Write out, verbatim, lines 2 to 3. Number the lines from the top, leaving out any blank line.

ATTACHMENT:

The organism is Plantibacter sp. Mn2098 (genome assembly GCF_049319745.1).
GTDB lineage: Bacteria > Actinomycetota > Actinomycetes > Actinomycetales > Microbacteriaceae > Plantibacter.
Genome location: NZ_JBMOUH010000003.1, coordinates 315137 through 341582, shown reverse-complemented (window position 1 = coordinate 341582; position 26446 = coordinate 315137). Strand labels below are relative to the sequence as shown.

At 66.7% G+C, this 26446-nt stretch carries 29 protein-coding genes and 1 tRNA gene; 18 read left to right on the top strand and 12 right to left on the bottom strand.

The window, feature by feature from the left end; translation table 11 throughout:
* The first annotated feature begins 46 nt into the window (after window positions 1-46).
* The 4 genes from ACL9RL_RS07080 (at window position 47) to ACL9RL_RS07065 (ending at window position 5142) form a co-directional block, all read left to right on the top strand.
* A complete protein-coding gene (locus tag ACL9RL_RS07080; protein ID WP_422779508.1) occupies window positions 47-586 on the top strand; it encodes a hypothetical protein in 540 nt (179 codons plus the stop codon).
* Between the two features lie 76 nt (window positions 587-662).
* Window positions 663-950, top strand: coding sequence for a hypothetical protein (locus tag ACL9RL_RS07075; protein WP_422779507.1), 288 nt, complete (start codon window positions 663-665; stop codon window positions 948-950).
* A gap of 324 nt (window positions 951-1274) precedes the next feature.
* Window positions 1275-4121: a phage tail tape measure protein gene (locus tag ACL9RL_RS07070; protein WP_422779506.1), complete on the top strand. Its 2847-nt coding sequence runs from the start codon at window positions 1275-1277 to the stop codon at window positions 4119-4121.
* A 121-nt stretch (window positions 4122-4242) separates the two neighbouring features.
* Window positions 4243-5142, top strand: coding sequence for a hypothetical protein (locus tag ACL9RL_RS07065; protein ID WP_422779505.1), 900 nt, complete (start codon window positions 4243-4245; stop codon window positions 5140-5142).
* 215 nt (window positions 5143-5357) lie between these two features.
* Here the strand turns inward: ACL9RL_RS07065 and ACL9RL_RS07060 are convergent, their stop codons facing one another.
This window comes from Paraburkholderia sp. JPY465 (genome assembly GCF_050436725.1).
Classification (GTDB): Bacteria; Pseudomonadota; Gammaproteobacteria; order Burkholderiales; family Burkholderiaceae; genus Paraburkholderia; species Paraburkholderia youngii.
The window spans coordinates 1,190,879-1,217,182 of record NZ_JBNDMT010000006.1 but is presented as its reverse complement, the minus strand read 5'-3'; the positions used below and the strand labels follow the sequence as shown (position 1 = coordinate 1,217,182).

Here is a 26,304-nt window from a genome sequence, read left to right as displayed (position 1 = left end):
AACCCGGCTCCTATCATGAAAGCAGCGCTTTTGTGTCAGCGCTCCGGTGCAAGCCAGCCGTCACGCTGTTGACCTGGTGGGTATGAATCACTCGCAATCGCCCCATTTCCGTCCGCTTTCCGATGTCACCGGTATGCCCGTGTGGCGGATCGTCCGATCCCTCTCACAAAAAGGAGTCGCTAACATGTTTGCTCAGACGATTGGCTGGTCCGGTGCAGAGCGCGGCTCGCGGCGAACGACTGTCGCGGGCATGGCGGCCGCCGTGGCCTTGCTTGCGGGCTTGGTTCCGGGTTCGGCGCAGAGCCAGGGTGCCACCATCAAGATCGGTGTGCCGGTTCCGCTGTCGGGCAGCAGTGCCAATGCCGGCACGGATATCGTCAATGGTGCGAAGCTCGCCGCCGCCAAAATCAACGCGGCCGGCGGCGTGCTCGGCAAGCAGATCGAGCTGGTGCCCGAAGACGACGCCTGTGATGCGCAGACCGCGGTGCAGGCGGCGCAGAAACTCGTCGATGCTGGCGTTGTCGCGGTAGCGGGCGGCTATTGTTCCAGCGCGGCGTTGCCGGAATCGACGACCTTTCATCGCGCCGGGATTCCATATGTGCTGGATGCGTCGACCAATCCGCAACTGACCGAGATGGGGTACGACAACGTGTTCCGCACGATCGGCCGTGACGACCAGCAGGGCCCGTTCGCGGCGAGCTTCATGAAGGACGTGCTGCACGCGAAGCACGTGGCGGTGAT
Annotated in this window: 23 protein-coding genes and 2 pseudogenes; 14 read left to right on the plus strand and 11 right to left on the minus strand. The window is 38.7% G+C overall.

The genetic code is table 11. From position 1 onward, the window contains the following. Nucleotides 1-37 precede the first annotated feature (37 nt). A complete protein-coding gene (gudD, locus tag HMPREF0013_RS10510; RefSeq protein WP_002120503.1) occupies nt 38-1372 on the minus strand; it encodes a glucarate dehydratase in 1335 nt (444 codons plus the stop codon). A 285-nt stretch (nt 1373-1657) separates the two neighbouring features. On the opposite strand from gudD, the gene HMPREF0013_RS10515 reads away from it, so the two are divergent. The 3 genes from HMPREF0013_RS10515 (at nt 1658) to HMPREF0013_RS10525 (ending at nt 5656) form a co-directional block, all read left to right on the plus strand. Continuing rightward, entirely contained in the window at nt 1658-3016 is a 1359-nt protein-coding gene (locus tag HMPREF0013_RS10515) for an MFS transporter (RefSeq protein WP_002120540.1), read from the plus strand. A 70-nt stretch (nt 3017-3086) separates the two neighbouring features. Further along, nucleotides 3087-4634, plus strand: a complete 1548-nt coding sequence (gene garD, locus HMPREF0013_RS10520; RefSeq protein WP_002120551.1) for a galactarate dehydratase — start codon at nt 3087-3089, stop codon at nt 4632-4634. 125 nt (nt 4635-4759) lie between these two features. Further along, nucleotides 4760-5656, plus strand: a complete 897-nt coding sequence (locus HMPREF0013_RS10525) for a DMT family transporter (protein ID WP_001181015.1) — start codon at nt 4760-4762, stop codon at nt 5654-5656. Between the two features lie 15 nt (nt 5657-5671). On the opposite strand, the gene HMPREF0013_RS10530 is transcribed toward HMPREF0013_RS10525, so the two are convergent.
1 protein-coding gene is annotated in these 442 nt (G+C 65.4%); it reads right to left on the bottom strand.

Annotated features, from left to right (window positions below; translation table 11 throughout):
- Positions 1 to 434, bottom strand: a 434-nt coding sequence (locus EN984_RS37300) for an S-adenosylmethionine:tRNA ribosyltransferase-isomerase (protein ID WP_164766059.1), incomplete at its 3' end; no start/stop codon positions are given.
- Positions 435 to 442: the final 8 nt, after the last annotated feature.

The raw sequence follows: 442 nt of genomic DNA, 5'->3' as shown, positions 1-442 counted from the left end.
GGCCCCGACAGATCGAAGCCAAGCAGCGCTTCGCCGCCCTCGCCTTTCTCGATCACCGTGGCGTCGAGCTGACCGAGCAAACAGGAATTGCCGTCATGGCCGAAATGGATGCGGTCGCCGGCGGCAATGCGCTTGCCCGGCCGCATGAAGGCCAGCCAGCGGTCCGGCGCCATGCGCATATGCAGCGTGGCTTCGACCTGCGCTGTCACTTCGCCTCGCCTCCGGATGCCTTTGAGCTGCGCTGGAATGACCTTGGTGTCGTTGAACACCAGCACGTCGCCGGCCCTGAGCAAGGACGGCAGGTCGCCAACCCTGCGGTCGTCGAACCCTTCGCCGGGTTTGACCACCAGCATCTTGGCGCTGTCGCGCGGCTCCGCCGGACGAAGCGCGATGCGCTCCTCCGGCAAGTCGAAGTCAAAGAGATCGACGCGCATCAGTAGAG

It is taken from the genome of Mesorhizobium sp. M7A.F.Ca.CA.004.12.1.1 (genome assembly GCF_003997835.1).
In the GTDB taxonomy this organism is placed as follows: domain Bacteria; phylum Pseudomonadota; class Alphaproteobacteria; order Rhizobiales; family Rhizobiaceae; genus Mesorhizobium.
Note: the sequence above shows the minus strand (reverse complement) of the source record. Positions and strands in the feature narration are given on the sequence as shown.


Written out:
GTDB lineage: Bacteria > Actinomycetota > Actinomycetes > Actinomycetales > Microbacteriaceae > Plantibacter.
Genome location: NZ_JBMOUH010000003.1, coordinates 315137 through 341582, shown reverse-complemented (window position 1 = coordinate 341582; position 26446 = coordinate 315137). Strand labels below are relative to the sequence as shown.